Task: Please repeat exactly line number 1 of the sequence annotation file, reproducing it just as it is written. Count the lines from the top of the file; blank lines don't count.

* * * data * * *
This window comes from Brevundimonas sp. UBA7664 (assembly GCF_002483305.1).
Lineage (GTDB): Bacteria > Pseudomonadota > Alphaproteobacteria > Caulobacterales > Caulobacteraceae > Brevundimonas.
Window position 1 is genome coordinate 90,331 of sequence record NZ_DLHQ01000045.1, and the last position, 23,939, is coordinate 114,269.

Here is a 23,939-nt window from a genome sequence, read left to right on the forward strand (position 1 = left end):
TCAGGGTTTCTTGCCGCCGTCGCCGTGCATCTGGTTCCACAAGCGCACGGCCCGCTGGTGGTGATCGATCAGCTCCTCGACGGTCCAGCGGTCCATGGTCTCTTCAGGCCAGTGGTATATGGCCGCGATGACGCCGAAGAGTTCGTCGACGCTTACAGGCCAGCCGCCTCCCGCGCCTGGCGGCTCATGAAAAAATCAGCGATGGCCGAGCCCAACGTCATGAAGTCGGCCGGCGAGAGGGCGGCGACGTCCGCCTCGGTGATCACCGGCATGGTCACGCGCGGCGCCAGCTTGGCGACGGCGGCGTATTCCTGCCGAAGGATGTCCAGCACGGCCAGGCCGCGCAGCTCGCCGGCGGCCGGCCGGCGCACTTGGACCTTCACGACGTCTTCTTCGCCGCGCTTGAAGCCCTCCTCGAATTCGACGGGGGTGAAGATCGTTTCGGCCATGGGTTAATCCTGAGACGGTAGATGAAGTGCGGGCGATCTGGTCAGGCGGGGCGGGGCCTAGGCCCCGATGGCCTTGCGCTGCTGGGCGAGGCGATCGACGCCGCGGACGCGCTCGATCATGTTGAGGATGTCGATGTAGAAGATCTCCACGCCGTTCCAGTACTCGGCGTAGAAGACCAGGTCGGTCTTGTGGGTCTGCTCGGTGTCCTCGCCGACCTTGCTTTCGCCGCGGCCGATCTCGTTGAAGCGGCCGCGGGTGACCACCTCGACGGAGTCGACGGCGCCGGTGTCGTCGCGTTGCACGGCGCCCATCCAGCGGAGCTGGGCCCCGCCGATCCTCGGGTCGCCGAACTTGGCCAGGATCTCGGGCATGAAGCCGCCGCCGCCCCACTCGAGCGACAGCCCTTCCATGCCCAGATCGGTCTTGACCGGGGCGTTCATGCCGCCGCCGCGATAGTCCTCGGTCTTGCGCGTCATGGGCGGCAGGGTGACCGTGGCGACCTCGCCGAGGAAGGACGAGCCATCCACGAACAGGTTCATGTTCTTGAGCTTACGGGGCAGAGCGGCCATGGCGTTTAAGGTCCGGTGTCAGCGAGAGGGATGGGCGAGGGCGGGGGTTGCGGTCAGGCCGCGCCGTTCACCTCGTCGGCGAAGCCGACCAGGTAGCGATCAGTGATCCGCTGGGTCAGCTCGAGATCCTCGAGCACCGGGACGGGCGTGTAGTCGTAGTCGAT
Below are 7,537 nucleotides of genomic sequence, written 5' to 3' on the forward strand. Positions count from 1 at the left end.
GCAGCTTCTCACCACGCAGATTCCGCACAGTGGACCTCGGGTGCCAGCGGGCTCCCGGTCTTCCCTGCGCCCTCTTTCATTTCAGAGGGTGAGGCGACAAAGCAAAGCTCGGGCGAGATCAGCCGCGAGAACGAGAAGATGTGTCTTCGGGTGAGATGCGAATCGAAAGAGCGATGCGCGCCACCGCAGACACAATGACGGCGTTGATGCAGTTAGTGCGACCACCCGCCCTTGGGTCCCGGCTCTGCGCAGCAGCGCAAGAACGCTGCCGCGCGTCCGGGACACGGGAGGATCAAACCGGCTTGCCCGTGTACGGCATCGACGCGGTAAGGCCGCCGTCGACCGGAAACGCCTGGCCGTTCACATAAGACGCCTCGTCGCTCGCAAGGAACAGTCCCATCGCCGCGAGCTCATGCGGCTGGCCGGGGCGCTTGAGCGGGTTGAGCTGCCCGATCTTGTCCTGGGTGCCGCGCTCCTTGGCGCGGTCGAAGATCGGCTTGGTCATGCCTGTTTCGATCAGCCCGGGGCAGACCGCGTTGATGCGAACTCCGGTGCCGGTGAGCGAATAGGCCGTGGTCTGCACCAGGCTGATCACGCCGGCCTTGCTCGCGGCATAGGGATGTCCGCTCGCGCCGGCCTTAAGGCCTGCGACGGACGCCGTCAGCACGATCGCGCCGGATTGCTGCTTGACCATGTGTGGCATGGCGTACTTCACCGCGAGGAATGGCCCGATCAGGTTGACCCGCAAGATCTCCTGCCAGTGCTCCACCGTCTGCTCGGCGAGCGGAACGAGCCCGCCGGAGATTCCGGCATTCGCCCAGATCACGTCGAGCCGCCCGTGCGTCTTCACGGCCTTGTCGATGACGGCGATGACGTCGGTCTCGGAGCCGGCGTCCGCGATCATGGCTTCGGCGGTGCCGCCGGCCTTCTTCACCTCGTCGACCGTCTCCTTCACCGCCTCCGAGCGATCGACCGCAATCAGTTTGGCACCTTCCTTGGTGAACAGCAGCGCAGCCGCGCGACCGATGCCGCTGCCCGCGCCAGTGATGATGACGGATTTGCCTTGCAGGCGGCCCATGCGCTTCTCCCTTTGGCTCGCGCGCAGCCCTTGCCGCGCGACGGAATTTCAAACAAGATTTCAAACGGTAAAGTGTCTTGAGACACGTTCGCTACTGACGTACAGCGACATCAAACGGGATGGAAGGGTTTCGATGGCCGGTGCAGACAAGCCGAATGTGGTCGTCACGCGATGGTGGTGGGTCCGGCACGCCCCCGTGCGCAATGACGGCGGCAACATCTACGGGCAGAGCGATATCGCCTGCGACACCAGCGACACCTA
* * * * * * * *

This window comes from Brevundimonas sp. UBA7664 (assembly GCF_002483305.1).